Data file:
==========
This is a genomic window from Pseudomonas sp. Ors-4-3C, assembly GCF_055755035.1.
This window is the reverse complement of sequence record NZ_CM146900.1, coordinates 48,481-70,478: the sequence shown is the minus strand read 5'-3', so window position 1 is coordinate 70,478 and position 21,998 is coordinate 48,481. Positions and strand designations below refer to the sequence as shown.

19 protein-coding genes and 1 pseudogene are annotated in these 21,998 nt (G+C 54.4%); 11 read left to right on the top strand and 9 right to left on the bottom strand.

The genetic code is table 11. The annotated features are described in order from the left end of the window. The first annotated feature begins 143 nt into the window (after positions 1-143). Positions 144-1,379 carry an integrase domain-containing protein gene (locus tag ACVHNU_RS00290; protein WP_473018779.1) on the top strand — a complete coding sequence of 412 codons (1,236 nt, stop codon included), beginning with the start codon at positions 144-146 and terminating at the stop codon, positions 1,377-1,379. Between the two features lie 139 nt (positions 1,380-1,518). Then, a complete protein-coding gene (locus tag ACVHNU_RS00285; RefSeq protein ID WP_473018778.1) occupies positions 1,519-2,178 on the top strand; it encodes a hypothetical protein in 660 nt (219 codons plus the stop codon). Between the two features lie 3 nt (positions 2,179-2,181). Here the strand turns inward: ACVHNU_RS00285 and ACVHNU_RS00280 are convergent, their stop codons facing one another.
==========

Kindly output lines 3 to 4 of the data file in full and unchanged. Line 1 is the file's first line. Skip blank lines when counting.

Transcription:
19 protein-coding genes and 1 pseudogene are annotated in these 21,998 nt (G+C 54.4%); 11 read left to right on the top strand and 9 right to left on the bottom strand.

The genetic code is table 11. The annotated features are described in order from the left end of the window. The first annotated feature begins 143 nt into the window (after positions 1-143). Positions 144-1,379 carry an integrase domain-containing protein gene (locus tag ACVHNU_RS00290; protein WP_473018779.1) on the top strand — a complete coding sequence of 412 codons (1,236 nt, stop codon included), beginning with the start codon at positions 144-146 and terminating at the stop codon, positions 1,377-1,379. Between the two features lie 139 nt (positions 1,380-1,518). Then, a complete protein-coding gene (locus tag ACVHNU_RS00285; RefSeq protein ID WP_473018778.1) occupies positions 1,519-2,178 on the top strand; it encodes a hypothetical protein in 660 nt (219 codons plus the stop codon). Between the two features lie 3 nt (positions 2,179-2,181). Here the strand turns inward: ACVHNU_RS00285 and ACVHNU_RS00280 are convergent, their stop codons facing one another.